Rated R - Running Time: 1:20 - Released 10/25/02

I’m going to break with tradition on this review and not give Jackass: The Movie a star rating, since the point of the star rating is to give the reader an at-a-glance assessment of the film based on the artistic technique of the parties involved. With this film, there is really no art to assess—there is no writing, acting or any other cinematic technique in play here, with the exception of some special effects work during both the opening and closing credits. The only directing I can see (credited to Jeff Tremaine) is where to put the camera(s) and/or which tape to use in the final print. As for whether I recommend it to the public, I think that decision will be based solely on the individual’s interest in the subject. Anyone familiar with the 2000 MTV show Jackass, which featured actor/daredevil Johnny Knoxville and his troupe of like-minded friends performing various wacky stunts for no other purpose than to see if they can survive them, will be able to decide whether he or she will have any interest in seeing the movie, which, by all accounts, is simply a longer and uncensored version of the same thing.

This movie is more like a well-funded frat film than a professional work of cinema; shot on digital video, it could be compared most closely to current shock-TV shows like Fear Factor or Comedy Central's Trigger Happy TV. It is really just a miscellaneous and disjointed collection of short films featuring Knoxville and his gang (including Brendan "Bam" Margera, Chris Pontius, Steve-O, Dave England, Ryan Dunn, Jason "Wee Man" Acuna, Preston Lacy, and Ehren McGhehey, among others) performing various pranks, physical challenges, and masochistic stunts, usually followed by an exclamation of "Oh, my God!" and several seconds of maniacal giggling. The stunts range from the simply pointless (running around Tokyo dressed as pandas) to the seriously dangerous (being shot at close range with a new, untested crowd-control projectile) to the truly disgusting (lots of footage of real bodily functions, both planned and unintentional). This is for people whose idea of entertainment is watching a man vomit while his friends laugh their asses off. Much of the film was shot in Japan, probably because these guys couldn’t get clearance to do some of this stuff in the U.S., and includes numerous cameo appearances by celebrities like pro skater Tony Hawk, actor Henry Rollins, actor-director Spike Jonze (Being John Malkovich), WWF star Butterbean, and aging clown Rip Taylor (remember The $1.98 Beauty Show?).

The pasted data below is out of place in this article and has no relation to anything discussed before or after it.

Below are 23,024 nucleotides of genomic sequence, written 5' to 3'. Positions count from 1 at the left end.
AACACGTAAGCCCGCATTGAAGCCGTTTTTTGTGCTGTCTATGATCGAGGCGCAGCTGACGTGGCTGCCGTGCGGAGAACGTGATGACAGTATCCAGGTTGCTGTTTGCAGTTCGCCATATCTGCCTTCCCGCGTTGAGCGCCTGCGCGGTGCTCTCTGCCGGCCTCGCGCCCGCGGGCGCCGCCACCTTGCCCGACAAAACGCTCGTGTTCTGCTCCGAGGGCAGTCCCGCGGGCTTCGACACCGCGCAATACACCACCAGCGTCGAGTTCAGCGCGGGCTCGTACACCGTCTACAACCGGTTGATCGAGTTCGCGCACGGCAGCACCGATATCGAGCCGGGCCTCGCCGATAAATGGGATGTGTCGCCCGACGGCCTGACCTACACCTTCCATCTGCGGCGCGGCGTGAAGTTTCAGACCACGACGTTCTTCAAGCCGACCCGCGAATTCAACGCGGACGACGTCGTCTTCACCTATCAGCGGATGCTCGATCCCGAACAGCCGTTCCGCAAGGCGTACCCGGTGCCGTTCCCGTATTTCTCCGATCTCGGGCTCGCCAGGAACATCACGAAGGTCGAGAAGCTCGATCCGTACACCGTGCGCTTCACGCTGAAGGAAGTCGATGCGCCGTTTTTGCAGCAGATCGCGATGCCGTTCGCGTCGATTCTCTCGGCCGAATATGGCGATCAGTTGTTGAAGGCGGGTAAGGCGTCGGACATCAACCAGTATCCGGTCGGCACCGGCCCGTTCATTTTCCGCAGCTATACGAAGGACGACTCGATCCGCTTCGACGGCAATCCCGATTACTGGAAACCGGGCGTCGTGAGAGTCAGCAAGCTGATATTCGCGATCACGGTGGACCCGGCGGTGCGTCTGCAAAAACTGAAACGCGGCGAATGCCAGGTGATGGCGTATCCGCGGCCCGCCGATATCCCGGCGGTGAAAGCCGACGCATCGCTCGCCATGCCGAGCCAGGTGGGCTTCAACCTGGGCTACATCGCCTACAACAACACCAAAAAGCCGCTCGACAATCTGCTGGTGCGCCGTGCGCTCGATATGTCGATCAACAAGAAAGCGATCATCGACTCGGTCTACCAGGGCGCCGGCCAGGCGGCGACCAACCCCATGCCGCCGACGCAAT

There are two things I should definitely say in discussing this movie. Number 1: DON’T TRY THIS AT HOME. This warning is flashed on the screen at the beginning and end of the movie; apparently, the reason the TV show was canceled was because a number of common-sense-challenged youths across America were attempting the sometimes life-threatening stunts they saw on the show. Number 2: Don’t watch this movie if you have a weak stomach. After 5 years and over 600 movies, I can actually say this is the first time I left the theater feeling physically ill. While I’ll admit I did laugh guiltily on several occasions (or gasp in horror, or shake my head in disbelief), I left the theater with a queasy feeling in my stomach and a sympathetic ache in all my orifices.

So…is this what we want from our entertainment?

Copyright 2002 by John R. McEwen and The Republican

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